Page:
Do these relations hold for ALL the forms of proposition which are covered in the book? (categorical, modal, conditional, etc).

THE LISTED OPPOSITIONS (CONTRADICTION, CONTRARIETY, ETC.) ARE OBVIOUSLY APPLICABLE TO ANY PAIR OF PROPOSITIONS OF ANY SORT, IN THIS BOOK OR ANY OTHER. THEY ARE JUST EXTENSIONS OF THE THREE LAWS OF THOUGHT.

I notice that the unconnectedness relation has no column in which a pair of propositions is not possible. Would it be true to say that in general, the "strength" of a relation is correlated (positively) with the number of impossible combinations? So the strongest relations are implicance and contradiction, each having two "no's", and the weakest is unconnectedness, which has none.

YES, THAT IS CORRECT. THE MORE COMBINATIONS ARE IMPOSSIBLE, OBVIOUSLY THE STRONGER THE 'OPPOSITION' RELATION BETWEEN THEM.

JD, keep in mind that the named oppositions refer to PAIRS of propositions. When dealing with sets of 3, 4, 5, 6, etc. propositions, the different possibilities of 'impossible' and 'possible' rows are ALSO 'oppositions', except that we have not given them any specific names because that would require a never-ending vocabulary! Instead we resort to descriptive sentences like "one of them must be true" or "all but one of them must be false" etc. All this, to repeat, is merely application of the laws of thought.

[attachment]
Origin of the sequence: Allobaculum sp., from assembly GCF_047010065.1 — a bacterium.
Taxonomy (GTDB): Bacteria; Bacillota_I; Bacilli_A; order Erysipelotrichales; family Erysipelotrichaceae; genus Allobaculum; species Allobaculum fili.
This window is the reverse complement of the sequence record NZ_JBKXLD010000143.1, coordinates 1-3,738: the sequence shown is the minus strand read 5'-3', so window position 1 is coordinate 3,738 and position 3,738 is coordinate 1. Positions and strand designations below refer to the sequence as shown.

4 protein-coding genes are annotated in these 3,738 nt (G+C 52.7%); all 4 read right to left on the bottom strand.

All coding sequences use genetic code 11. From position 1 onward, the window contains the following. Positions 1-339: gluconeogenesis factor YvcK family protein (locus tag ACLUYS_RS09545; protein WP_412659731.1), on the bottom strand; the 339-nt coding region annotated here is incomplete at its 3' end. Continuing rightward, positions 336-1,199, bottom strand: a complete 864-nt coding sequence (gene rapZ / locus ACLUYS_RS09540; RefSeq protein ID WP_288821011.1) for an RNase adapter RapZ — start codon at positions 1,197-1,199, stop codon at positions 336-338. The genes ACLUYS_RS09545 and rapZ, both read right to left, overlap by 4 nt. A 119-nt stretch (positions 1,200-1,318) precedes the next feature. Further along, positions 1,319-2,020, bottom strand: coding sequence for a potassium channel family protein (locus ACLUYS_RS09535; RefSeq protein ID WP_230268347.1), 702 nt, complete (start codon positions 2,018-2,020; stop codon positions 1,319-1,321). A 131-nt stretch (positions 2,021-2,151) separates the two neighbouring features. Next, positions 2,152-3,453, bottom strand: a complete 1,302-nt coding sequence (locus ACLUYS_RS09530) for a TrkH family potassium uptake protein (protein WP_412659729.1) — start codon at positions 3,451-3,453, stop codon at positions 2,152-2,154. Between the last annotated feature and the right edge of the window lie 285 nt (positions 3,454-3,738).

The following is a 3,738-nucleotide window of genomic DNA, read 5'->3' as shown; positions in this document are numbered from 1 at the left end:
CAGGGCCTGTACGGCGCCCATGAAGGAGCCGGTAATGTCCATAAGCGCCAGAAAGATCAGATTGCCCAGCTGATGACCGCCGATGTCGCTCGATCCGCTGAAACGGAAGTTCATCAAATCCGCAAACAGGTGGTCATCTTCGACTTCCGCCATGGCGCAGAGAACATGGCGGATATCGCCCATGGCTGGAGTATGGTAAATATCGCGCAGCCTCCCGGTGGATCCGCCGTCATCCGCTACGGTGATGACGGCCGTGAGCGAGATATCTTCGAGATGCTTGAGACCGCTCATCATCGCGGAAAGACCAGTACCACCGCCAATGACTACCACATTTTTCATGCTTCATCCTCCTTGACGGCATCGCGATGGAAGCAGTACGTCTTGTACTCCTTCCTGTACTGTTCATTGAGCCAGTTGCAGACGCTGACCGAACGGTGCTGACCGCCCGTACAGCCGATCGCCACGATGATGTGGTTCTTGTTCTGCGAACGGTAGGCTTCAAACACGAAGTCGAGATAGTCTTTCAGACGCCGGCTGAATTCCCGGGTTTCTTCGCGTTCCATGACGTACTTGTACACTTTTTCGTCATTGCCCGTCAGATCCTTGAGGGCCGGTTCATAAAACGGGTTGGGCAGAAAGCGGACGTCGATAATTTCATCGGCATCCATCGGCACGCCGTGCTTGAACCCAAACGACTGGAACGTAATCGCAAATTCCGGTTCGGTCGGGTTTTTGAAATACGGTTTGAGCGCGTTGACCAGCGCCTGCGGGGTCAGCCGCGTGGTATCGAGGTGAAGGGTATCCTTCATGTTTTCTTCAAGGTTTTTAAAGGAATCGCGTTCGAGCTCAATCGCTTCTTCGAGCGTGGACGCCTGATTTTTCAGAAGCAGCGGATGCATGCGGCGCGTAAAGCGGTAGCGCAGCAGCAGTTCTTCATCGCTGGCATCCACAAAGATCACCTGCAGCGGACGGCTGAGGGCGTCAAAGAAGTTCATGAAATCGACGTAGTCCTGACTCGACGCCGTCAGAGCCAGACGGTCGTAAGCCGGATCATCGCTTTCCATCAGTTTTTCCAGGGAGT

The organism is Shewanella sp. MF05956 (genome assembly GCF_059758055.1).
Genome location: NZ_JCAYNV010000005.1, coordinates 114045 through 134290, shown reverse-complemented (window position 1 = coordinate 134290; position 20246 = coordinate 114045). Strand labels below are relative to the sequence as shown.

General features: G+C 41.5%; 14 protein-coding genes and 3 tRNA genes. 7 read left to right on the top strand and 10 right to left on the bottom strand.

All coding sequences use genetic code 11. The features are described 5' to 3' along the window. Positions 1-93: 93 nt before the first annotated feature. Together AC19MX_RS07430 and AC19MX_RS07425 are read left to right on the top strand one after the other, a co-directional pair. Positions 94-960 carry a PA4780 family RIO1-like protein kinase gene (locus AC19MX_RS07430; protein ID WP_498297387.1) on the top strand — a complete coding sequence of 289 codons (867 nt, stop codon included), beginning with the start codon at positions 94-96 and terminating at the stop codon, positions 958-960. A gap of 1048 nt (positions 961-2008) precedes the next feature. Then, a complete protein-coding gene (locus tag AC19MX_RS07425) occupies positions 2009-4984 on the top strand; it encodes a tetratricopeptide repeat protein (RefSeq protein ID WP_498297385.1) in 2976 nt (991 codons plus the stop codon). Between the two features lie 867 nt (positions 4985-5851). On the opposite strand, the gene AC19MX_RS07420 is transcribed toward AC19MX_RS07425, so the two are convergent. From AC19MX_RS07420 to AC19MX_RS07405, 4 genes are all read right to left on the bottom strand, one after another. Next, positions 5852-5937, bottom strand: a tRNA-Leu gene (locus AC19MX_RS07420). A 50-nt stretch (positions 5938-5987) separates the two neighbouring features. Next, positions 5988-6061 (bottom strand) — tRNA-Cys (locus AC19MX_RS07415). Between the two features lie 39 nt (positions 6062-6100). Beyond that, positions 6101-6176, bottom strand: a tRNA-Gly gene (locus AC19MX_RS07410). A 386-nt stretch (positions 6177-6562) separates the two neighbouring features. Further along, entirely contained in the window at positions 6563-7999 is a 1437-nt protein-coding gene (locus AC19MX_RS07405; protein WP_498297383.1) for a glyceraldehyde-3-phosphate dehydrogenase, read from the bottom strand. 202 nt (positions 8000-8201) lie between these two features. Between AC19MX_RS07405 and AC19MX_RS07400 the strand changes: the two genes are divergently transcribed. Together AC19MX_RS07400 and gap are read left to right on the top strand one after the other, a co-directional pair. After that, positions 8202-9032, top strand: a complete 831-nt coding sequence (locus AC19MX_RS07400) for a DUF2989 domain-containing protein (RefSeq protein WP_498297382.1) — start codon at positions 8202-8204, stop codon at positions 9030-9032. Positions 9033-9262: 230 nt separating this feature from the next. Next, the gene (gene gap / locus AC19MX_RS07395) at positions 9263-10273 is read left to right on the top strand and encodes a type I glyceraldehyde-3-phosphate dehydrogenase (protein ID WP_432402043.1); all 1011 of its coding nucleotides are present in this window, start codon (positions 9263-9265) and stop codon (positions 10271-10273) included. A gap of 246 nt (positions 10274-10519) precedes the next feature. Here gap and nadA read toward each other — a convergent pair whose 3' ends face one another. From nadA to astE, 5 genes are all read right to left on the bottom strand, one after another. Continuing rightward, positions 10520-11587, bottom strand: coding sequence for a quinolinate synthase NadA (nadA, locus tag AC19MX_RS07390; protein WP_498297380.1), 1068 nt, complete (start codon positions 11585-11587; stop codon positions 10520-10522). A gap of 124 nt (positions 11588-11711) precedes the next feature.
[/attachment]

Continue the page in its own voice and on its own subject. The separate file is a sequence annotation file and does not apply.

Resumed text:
Something about you (optional) logician-phil.osopher

Hi JD,
JD, keep in mind that the named oppositions refer to PAIRS of propositions. When dealing with sets of 3, 4, 5, 6, etc. propositions, the different possibilities of 'impossible' and 'possible' rows are ALSO 'oppositions', except that we have not given them any specific names because that would require a never-ending vocabulary!